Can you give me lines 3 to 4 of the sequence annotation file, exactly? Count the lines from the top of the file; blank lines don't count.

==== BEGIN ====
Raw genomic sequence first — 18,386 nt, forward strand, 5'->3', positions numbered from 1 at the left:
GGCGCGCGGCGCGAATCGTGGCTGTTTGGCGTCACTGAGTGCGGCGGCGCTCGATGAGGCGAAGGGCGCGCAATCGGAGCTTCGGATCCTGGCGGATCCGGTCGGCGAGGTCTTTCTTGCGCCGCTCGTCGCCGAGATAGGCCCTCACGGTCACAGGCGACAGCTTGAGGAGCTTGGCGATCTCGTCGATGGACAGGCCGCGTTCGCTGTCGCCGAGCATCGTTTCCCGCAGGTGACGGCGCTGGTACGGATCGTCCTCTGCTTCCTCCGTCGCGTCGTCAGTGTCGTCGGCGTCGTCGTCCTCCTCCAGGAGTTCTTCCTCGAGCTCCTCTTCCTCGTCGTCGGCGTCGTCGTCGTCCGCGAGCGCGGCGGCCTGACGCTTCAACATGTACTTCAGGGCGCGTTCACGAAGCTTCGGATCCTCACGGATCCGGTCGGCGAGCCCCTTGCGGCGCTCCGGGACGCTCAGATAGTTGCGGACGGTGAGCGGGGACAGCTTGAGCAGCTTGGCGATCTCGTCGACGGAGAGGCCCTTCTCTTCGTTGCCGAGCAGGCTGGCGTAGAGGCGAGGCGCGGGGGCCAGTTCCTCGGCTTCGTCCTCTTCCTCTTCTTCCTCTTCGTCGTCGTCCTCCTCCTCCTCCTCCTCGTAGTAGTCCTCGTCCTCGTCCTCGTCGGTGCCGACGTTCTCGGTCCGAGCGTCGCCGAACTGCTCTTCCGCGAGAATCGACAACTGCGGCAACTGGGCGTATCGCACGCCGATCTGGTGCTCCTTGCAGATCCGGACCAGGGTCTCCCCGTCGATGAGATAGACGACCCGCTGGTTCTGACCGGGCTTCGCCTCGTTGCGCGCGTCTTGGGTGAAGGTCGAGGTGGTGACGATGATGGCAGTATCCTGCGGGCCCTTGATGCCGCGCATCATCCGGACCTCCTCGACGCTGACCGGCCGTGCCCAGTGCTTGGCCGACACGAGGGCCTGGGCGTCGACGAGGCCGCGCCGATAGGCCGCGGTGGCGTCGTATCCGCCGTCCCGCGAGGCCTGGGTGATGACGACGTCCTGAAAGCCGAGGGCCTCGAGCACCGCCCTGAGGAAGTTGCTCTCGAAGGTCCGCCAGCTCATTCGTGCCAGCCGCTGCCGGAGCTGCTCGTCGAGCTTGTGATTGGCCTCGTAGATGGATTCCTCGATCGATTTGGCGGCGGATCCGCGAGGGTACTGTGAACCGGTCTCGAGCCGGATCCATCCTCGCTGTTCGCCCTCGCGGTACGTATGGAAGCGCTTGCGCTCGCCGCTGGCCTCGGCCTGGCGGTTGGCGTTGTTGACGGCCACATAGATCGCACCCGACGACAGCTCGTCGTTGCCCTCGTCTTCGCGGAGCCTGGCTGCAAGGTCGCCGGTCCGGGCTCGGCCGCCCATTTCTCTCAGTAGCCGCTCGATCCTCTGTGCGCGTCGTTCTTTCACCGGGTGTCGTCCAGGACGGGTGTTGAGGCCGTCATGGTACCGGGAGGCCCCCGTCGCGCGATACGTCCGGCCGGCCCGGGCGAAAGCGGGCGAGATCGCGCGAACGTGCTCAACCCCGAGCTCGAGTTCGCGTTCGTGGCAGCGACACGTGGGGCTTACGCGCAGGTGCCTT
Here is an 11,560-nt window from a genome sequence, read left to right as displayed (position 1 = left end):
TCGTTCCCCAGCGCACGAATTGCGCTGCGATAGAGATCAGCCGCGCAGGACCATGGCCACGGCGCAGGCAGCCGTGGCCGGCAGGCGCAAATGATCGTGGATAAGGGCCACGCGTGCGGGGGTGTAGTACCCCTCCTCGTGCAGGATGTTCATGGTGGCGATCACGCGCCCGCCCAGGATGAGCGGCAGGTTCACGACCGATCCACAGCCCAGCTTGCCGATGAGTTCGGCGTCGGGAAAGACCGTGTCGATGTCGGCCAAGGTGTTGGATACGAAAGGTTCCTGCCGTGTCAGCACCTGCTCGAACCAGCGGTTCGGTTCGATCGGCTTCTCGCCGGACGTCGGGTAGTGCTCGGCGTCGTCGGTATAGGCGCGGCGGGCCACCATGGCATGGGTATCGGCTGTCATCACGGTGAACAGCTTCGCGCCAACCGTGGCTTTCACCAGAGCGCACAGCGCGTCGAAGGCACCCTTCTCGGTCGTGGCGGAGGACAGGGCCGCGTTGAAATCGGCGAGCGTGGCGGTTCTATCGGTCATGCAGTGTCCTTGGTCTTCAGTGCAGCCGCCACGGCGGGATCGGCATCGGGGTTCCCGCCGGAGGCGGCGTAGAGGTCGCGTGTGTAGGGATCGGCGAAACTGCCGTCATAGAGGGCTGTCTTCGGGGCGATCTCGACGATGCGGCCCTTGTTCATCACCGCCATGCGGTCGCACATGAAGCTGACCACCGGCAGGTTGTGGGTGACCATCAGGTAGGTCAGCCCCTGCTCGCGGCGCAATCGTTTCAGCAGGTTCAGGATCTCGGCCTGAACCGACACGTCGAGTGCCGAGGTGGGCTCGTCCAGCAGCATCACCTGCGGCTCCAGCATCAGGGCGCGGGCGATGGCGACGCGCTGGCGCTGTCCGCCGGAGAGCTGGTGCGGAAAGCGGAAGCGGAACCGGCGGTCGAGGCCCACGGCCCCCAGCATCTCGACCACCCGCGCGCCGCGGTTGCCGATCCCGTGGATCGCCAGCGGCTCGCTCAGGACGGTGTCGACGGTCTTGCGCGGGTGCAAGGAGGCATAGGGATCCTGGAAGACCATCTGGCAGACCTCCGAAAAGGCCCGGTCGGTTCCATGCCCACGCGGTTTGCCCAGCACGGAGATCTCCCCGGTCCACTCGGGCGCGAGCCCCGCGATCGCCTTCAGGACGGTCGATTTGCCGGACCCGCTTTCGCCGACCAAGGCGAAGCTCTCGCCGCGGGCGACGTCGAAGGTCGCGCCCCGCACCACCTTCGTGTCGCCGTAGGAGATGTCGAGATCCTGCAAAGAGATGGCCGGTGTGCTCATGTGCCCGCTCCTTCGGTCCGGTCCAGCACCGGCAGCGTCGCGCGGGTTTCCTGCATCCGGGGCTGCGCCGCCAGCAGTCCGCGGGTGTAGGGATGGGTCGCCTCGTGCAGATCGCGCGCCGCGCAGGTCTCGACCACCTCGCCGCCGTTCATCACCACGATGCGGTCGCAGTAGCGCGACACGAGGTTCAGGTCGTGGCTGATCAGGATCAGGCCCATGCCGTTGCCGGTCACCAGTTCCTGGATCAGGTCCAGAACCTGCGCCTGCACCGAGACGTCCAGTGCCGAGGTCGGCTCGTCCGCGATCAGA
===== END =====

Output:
Here is an 11,560-nt window from a genome sequence, read left to right as displayed (position 1 = left end):
TCGTTCCCCAGCGCACGAATTGCGCTGCGATAGAGATCAGCCGCGCAGGACCATGGCCACGGCGCAGGCAGCCGTGGCCGGCAGGCGCAAATGATCGTGGATAAGGGCCACGCGTGCGGGGGTGTAGTACCCCTCCTCGTGCAGGATGTTCATGGTGGCGATCACGCGCCCGCCCAGGATGAGCGGCAGGTTCACGACCGATCCACAGCCCAGCTTGCCGATGAGTTCGGCGTCGGGAAAGACCGTGTCGATGTCGGCCAAGGTGTTGGATACGAAAGGTTCCTGCCGTGTCAGCACCTGCTCGAACCAGCGGTTCGGTTCGATCGGCTTCTCGCCGGACGTCGGGTAGTGCTCGGCGTCGTCGGTATAGGCGCGGCGGGCCACCATGGCATGGGTATCGGCTGTCATCACGGTGAACAGCTTCGCGCCAACCGTGGCTTTCACCAGAGCGCACAGCGCGTCGAAGGCACCCTTCTCGGTCGTGGCGGAGGACAGGGCCGCGTTGAAATCGGCGAGCGTGGCGGTTCTATCGGTCATGCAGTGTCCTTGGTCTTCAGTGCAGCCGCCACGGCGGGATCGGCATCGGGGTTCCCGCCGGAGGCGGCGTAGAGGTCGCGTGTGTAGGGATCGGCGAAACTGCCGTCATAGAGGGCTGTCTTCGGGGCGATCTCGACGATGCGGCCCTTGTTCATCACCGCCATGCGGTCGCACATGAAGCTGACCACCGGCAGGTTGTGGGTGACCATCAGGTAGGTCAGCCCCTGCTCGCGGCGCAATCGTTTCAGCAGGTTCAGGATCTCGGCCTGAACCGACACGTCGAGTGCCGAGGTGGGCTCGTCCAGCAGCATCACCTGCGGCTCCAGCATCAGGGCGCGGGCGATGGCGACGCGCTGGCGCTGTCCGCCGGAGAGCTGGTGCGGAAAGCGGAAGCGGAACCGGCGGTCGAGGCCCACGGCCCCCAGCATCTCGACCACCCGCGCGCCGCGGTTGCCGATCCCGTGGATCGCCAGCGGCTCGCTCAGGACGGTGTCGACGGTCTTGCGCGGGTGCAAGGAGGCATAGGGATCCTGGAAGACCATCTGGCAGACCTCCGAAAAGGCCCGGTCGGTTCCATGCCCACGCGGTTTGCCCAGCACGGAGATCTCCCCGGTCCACTCGGGCGCGAGCCCCGCGATCGCCTTCAGGACGGTCGATTTGCCGGACCCGCTTTCGCCGACCAAGGCGAAGCTCTCGCCGCGGGCGACGTCGAAGGTCGCGCCCCGCACCACCTTCGTGTCGCCGTAGGAGATGTCGAGATCCTGCAAAGAGATGGCCGGTGTGCTCATGTGCCCGCTCCTTCGGTCCGGTCCAGCACCGGCAGCGTCGCGCGGGTTTCCTGCATCCGGGGCTGCGCCGCCAGCAGTCCGCGGGTGTAGGGATGGGTCGCCTCGTGCAGATCGCGCGCCGCGCAGGTCTCGACCACCTCGCCGCCGTTCATCACCACGATGCGGTCGCAGTAGCGCGACACGAGGTTCAGGTCGTGGCTGATCAGGATCAGGCCCATGCCGTTGCCGGTCACCAGTTCCTGGATCAGGTCCAGAACCTGCGCCTGCACCGAGACGTCCAGTGCCGAGGTCGGCTCGTCCGCGATCAGA